Hey guys. I am trying to make a program that prompts the user to enter in a directory path, and then the program goes to that directory and displays what is inside.

string cString;
cin >> cString;
system("cd " cString); //this is what i am having trouble with.
system("DIR");
system("PAUSE");

Something like that. Does anyone know a way to do this? I keep getting errors. :(

Any help would be greatly appreciated =D

The first thing you need to do is break your dependence on the system() function. It spawns a new shell (cmd.exe, probably), changes the directory for that new shell, then terminates. Your program's current working directory remains the same.

Most C/C++ compilers provide versions of the <unistd.h> function chdir().

You can get information about the files in the directory using opendir(), etc. in <dirent.h>, and stat() in <sys/stat.h>. For all these, you'll also have to #include <sys/types.h>.

If you want to do it the Microsoft Windows way, you'll have to #include <windows.h> and use SetCurrentDirectory() and the FindFirstFile()/FindNextFile() functions.

Good luck!

You could use something like :
cd PATH & dir & pause
In the system function .

The system function will not work for what you want to do because as soon as system() returns to your program the operating system discards the results of cd and resets the current directory to what it was before the program called system(). This is the same identical behavior of *nix operating systems and *nix shells.

The only way to make your program work is to call the standard C function chdir(), as previously recommended (assuming your operating system supports it, and some do not.)

The first thing you need to do is break your dependence on the system() function. It spawns a new shell (cmd.exe, probably), changes the directory for that new shell, then terminates. Your program's current working directory remains the same.

Most C/C++ compilers provide versions of the <unistd.h> function chdir().

You can get information about the files in the directory using opendir(), etc. in <dirent.h>, and stat() in <sys/stat.h>. For all these, you'll also have to #include <sys/types.h>.

If you want to do it the Microsoft Windows way, you'll have to #include <windows.h> and use SetCurrentDirectory() and the FindFirstFile()/FindNextFile() functions.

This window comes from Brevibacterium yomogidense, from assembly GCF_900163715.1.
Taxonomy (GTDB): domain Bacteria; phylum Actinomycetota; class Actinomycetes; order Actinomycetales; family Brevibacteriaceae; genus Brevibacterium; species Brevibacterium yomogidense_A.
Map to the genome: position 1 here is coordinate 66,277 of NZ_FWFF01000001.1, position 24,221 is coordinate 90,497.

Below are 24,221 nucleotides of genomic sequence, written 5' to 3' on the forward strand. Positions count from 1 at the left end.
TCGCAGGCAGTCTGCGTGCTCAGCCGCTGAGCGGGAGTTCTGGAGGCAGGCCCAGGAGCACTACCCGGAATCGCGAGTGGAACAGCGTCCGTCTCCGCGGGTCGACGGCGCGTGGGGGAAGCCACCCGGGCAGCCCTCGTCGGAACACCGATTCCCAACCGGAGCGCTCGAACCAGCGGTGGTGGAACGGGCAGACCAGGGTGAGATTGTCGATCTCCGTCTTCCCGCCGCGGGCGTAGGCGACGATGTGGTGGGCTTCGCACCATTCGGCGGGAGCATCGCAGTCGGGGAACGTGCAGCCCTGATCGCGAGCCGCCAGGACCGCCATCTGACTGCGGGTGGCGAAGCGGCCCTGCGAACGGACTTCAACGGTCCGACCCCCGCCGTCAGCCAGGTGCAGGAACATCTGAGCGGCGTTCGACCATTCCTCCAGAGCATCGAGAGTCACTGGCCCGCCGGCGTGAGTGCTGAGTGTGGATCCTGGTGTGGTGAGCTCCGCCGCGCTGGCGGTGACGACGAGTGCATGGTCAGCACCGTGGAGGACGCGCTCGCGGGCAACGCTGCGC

Good luck!

I've tryed this, but the chdir and opendir functions are not accepting string variables. This is my current code, if it will help you help me :)

string cFolder;
cout << "Enter a folder path to browse:" << endl;
cin >> cFolder;
chdir(cFolder);
opendir(cFolder);
system("PAUSE");

Oh, and yes I have #included all the neccessary files.
Is there any way to chdir a variable?

So?? All you have to do is pass the char* of string. chdir(cFolder.c_str(); . And note that the >> operator will not allow spaces in whatever it is that you type. call getline() if you need the spaces.

Okay, it works now, however, if the string has any spaces in it, it doesn't work.

Does anyone know how to add spaces to a string variable?

Thanks for all the help :)

The function i talked about is only used to work with strings that you already have, so if you need to mannualy add the space or other content to the given string you can use that function
If i'm not mistaken the user can introduce the string with space without any need to use other functions.

You don't need to use strcat()... Please don't suggest using the C string library to manipulate C++ strings.

AD already addressed your question. You should be using getline() to get user input:

string dirpath;
getline( cin, dirpath );  // gets everything, including spaces

Hope this helps.

Okay, it works now, however, if the string has any spaces in it, it doesn't work.

Does anyone know how to add spaces to a string variable?

Thanks for all the help :)

You could have saved yourself a lot of time had you bothered to read the post I made over 10 hours ago :icon_eek:

This article has been dead for over six months. Start a new discussion instead.